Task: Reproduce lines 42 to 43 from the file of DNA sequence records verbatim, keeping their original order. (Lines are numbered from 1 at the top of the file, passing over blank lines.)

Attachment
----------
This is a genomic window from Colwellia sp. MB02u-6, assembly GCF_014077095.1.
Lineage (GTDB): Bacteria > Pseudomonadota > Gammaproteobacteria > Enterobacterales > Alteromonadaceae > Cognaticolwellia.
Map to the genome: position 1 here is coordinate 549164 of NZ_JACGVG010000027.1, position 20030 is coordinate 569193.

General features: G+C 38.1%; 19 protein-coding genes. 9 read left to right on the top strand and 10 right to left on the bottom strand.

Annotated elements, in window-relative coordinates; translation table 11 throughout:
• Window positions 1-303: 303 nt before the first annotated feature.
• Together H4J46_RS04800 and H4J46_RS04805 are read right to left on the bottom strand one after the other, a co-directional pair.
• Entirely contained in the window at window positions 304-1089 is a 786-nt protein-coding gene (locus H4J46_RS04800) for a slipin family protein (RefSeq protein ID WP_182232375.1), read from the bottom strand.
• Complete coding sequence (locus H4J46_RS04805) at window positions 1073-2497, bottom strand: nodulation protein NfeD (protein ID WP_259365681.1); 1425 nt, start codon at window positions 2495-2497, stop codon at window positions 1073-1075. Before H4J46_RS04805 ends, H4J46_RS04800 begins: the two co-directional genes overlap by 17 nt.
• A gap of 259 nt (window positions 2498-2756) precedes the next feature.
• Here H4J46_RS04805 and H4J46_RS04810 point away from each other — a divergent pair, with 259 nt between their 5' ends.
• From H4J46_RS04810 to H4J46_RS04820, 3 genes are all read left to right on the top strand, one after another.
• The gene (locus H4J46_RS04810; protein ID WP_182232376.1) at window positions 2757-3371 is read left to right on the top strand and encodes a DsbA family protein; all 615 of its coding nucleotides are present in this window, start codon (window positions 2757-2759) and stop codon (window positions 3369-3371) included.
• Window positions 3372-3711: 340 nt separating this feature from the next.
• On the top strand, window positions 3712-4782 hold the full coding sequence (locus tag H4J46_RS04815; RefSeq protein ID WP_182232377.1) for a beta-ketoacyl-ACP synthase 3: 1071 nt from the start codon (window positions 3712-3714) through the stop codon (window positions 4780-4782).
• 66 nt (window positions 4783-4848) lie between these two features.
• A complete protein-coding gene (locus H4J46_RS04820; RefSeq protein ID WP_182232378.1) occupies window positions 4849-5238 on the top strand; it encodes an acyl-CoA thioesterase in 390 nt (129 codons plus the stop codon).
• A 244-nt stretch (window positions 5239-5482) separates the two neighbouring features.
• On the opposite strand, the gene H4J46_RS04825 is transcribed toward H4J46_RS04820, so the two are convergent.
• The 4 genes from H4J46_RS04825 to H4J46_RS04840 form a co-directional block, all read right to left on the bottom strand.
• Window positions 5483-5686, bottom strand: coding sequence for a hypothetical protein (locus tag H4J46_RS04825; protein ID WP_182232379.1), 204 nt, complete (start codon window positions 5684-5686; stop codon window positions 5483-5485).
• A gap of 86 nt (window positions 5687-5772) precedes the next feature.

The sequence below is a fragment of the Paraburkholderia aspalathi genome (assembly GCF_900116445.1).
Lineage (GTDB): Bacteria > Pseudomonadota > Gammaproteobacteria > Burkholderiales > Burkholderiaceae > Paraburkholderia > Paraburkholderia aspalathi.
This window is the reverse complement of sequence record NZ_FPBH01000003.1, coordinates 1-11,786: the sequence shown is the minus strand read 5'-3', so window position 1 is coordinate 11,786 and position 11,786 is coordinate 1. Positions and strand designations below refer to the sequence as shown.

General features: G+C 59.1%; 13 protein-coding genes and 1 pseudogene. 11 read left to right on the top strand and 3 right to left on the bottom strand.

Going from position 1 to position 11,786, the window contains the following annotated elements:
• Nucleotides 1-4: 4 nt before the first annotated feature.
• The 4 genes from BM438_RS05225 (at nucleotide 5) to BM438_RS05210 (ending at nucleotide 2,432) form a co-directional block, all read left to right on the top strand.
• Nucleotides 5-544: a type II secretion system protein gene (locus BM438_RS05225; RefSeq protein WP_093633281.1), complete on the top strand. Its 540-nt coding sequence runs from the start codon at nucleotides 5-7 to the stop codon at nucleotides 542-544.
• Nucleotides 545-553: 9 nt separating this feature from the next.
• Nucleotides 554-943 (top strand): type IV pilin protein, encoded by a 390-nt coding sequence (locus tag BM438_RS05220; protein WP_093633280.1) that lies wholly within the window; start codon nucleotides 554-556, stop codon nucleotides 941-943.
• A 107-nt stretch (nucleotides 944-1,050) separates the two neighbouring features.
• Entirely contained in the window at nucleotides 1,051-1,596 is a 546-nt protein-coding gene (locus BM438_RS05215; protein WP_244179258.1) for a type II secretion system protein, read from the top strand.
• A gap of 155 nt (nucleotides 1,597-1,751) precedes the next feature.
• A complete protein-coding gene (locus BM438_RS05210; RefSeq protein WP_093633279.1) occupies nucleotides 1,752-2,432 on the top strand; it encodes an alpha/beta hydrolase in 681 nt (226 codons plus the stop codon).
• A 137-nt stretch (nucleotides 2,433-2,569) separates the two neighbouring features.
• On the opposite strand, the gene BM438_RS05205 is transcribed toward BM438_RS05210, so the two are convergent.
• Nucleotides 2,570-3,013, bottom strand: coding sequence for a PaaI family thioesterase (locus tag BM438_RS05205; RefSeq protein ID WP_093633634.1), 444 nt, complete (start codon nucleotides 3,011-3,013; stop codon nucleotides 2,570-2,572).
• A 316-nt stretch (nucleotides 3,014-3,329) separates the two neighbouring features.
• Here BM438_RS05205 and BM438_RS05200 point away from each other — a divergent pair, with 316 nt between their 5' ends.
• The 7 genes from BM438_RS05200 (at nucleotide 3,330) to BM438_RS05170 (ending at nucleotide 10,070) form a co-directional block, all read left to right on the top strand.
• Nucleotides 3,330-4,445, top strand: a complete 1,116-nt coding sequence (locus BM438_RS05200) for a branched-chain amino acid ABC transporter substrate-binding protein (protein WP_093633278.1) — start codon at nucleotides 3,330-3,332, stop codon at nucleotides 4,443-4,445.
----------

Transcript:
• The 7 genes from BM438_RS05200 (at nucleotide 3,330) to BM438_RS05170 (ending at nucleotide 10,070) form a co-directional block, all read left to right on the top strand.
• Nucleotides 3,330-4,445, top strand: a complete 1,116-nt coding sequence (locus BM438_RS05200) for a branched-chain amino acid ABC transporter substrate-binding protein (protein WP_093633278.1) — start codon at nucleotides 3,330-3,332, stop codon at nucleotides 4,443-4,445.